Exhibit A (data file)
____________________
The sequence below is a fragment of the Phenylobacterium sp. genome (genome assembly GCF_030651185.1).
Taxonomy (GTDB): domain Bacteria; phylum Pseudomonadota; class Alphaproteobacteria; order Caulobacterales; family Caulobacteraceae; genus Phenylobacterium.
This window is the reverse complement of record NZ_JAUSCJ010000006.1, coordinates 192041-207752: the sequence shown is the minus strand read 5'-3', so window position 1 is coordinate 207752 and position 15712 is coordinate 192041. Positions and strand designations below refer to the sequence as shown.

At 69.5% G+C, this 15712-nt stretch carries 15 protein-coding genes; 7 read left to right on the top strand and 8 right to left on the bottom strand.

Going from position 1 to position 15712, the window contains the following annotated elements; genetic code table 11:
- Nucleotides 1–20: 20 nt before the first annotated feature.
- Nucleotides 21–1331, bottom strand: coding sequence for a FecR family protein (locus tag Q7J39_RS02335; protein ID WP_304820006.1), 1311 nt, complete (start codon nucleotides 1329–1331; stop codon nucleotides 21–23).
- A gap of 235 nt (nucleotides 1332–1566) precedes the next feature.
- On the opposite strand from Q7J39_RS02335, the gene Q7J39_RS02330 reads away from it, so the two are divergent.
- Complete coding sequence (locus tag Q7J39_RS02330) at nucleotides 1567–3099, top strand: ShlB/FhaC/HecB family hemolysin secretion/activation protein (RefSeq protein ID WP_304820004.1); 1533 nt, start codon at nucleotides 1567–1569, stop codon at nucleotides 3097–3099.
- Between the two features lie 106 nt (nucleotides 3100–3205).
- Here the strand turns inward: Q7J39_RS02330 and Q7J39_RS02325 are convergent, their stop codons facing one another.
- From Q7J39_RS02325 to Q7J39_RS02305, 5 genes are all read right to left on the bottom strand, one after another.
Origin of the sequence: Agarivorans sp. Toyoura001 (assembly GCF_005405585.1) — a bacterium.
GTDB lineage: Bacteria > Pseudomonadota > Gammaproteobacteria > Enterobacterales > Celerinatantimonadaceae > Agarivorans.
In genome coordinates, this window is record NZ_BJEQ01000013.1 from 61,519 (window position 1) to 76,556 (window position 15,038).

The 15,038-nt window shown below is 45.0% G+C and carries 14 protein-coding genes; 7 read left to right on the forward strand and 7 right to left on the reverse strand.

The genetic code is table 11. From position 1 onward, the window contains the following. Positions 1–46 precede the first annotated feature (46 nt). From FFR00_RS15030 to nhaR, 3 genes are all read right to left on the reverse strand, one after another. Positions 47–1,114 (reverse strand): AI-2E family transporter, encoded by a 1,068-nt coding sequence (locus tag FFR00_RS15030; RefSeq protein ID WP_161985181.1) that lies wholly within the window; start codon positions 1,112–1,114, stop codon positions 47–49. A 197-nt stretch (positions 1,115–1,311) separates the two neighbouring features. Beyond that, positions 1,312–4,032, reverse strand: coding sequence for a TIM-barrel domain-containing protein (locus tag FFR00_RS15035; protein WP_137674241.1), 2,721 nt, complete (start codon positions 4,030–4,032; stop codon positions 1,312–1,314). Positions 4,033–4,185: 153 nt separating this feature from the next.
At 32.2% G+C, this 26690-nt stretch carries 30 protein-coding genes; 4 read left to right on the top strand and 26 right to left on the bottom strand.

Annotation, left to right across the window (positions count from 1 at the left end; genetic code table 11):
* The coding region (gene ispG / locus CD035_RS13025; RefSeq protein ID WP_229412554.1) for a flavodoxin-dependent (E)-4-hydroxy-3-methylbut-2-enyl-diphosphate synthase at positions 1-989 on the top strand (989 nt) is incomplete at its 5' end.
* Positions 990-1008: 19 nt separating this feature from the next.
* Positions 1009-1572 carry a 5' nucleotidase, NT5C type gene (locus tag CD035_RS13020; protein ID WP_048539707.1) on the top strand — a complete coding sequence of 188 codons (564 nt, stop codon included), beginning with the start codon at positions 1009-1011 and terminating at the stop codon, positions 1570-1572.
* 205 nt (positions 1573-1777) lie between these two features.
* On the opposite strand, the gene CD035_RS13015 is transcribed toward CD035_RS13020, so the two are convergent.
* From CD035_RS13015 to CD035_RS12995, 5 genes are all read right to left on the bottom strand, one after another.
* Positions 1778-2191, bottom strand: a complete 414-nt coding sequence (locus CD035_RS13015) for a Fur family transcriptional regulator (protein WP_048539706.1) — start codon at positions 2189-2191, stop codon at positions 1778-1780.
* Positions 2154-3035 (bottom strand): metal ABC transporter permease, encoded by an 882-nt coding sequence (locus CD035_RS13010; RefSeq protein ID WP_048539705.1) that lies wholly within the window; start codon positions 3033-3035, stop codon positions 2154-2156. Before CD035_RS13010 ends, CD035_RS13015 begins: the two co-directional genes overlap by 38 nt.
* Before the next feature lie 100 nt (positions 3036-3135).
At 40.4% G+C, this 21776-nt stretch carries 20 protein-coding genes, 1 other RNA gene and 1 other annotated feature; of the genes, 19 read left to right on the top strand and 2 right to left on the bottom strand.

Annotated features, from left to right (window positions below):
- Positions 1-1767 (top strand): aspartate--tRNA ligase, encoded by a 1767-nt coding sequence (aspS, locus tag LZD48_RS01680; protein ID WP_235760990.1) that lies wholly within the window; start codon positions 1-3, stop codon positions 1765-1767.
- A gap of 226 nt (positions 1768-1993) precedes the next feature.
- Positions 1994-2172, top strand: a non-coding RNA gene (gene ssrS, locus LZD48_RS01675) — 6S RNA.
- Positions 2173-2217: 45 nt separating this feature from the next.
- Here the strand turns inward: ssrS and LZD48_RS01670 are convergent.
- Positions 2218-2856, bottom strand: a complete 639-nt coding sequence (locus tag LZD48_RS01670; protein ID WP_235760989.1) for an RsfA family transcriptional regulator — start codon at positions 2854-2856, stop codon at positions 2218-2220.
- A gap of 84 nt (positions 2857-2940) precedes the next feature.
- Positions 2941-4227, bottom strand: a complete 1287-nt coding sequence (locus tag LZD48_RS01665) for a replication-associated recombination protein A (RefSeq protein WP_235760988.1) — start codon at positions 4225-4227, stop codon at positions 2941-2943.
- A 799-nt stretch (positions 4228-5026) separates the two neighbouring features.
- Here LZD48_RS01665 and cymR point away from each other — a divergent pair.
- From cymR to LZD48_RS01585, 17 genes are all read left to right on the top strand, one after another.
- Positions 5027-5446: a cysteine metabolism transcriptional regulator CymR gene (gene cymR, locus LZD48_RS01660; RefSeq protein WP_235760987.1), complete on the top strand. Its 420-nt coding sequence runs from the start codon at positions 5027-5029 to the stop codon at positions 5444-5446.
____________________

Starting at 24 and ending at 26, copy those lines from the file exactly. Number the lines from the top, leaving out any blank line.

* 205 nt (positions 1573-1777) lie between these two features.
* On the opposite strand, the gene CD035_RS13015 is transcribed toward CD035_RS13020, so the two are convergent.
* From CD035_RS13015 to CD035_RS12995, 5 genes are all read right to left on the bottom strand, one after another.